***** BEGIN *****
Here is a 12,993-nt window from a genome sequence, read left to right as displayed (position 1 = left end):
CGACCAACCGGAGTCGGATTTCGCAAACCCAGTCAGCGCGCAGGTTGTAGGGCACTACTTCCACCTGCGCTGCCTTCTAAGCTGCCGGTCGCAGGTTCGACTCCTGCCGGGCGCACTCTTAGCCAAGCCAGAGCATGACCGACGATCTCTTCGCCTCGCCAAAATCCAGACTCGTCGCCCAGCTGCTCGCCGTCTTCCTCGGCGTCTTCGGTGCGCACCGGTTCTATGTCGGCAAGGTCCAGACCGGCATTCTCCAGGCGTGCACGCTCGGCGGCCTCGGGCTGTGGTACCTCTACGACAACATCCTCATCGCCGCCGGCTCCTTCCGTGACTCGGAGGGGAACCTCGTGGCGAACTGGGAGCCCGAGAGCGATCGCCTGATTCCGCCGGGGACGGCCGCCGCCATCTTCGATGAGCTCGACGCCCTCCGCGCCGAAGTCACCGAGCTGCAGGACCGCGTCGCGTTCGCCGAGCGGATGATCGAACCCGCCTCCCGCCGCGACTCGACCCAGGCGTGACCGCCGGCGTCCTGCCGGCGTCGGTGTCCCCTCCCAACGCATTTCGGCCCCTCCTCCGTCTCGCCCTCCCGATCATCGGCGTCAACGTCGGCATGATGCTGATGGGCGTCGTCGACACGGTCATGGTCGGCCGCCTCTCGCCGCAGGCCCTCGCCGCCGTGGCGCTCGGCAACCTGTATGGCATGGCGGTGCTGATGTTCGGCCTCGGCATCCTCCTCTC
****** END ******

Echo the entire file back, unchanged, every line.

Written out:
Here is a 12,993-nt window from a genome sequence, read left to right as displayed (position 1 = left end):
CGACCAACCGGAGTCGGATTTCGCAAACCCAGTCAGCGCGCAGGTTGTAGGGCACTACTTCCACCTGCGCTGCCTTCTAAGCTGCCGGTCGCAGGTTCGACTCCTGCCGGGCGCACTCTTAGCCAAGCCAGAGCATGACCGACGATCTCTTCGCCTCGCCAAAATCCAGACTCGTCGCCCAGCTGCTCGCCGTCTTCCTCGGCGTCTTCGGTGCGCACCGGTTCTATGTCGGCAAGGTCCAGACCGGCATTCTCCAGGCGTGCACGCTCGGCGGCCTCGGGCTGTGGTACCTCTACGACAACATCCTCATCGCCGCCGGCTCCTTCCGTGACTCGGAGGGGAACCTCGTGGCGAACTGGGAGCCCGAGAGCGATCGCCTGATTCCGCCGGGGACGGCCGCCGCCATCTTCGATGAGCTCGACGCCCTCCGCGCCGAAGTCACCGAGCTGCAGGACCGCGTCGCGTTCGCCGAGCGGATGATCGAACCCGCCTCCCGCCGCGACTCGACCCAGGCGTGACCGCCGGCGTCCTGCCGGCGTCGGTGTCCCCTCCCAACGCATTTCGGCCCCTCCTCCGTCTCGCCCTCCCGATCATCGGCGTCAACGTCGGCATGATGCTGATGGGCGTCGTCGACACGGTCATGGTCGGCCGCCTCTCGCCGCAGGCCCTCGCCGCCGTGGCGCTCGGCAACCTGTATGGCATGGCGGTGCTGATGTTCGGCCTCGGCATCCTCCTCTC